Speaker 3
Yeah, absolutely. That would be build up was your build up plus it looks cool I think anyway, like big tall buildings

Speaker 2
and they don't have to be that tall is the thing like the reason that we have some tall is because there's so many really small ones. But think about those neighborhoods you love lads edition. There's all kinds of cottage clusters in 80 ewes and granny flats. I mean people love living in those and think of the cool um, housing modes to when you were housed with a bunch of roommates. You know, there are some places where the household side precludes families, intergenerational families living together because they exceed the legal household size. Even it seems bananas cause they live leaving grandma off the list. Right. They're leaving grandma off the list because they just don't come from backgrounds where intergenerational is a thing.

Speaker 3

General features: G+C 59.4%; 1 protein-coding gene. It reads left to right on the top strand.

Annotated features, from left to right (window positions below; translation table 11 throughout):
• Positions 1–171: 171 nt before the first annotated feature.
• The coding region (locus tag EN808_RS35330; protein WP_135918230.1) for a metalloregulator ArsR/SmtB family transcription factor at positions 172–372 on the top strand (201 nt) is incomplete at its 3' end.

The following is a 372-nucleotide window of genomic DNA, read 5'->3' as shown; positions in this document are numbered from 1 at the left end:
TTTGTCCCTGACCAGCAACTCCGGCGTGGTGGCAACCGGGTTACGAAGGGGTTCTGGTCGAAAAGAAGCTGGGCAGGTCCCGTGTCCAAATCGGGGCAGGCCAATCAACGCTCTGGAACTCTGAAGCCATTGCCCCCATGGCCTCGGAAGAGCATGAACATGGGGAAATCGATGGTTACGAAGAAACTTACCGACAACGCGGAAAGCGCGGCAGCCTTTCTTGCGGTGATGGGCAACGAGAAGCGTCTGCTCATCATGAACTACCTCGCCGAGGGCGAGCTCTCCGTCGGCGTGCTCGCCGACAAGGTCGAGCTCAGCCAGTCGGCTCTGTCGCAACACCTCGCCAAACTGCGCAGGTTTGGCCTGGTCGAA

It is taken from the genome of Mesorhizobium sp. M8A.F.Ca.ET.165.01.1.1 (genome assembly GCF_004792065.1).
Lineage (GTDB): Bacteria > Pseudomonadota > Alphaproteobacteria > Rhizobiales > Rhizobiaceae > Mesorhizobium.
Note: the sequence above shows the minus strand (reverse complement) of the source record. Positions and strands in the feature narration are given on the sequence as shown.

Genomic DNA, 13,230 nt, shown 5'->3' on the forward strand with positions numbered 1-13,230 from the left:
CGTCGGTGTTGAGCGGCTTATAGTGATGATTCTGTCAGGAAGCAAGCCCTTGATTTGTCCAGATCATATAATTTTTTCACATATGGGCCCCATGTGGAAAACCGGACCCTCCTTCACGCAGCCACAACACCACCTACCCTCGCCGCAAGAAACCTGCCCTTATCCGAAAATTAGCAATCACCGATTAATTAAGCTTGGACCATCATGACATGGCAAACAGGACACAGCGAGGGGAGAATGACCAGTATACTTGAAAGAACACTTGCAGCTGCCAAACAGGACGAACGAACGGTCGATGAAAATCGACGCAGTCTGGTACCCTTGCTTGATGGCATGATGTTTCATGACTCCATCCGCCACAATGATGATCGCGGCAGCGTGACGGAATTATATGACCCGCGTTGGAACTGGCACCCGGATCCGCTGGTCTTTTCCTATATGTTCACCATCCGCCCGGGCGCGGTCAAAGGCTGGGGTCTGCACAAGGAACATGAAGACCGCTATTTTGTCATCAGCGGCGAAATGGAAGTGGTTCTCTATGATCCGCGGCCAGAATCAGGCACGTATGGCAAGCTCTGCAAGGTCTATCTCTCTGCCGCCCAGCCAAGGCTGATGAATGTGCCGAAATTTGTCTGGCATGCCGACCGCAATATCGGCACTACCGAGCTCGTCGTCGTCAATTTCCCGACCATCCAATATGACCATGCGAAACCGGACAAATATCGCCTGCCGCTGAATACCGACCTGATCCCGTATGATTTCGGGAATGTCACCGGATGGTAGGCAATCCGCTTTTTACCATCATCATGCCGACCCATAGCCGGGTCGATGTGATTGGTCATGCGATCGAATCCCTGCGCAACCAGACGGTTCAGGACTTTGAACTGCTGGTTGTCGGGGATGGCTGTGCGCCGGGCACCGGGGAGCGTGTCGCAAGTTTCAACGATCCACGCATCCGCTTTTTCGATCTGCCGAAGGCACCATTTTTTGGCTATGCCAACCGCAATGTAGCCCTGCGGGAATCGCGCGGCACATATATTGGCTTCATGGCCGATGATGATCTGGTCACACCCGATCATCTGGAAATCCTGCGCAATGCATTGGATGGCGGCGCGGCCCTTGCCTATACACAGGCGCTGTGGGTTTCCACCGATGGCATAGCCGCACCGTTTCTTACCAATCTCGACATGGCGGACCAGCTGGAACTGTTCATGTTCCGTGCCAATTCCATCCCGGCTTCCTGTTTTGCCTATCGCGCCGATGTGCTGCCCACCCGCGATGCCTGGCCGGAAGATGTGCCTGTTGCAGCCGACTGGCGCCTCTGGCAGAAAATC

Well that's, I think that's like an excellent way to start to address the houseless disease issue that we have in, in Portland. One thing. So like I know that's like a really good, uh, that's a good way to address that. That could take time. You know, like I think I was reading on your website that like at the right we're developing places, low income or shelters like that. It's going to take decades to address the issue we have now, which doesn't even take into account the growth of that population potentially. But there are in the meantime, there are people like like uh, who own businesses in downtown Portland and, and stuff like that who like, I mean, my own father was like attacked by a man, like a houseless person who probably had mental issues like outside of his office downtown. I have other friends who had like, you know, people desiccate like in front of their, you know, buildings or put syringes in there. Often these people don't have out elsewhere to deprecate or to get rid of syringes. So for those people who are saying like, okay, it's all well and good that we're doing something for these houseless people, but what are we doing for the people who own businesses who were affected by it, what would you say to them?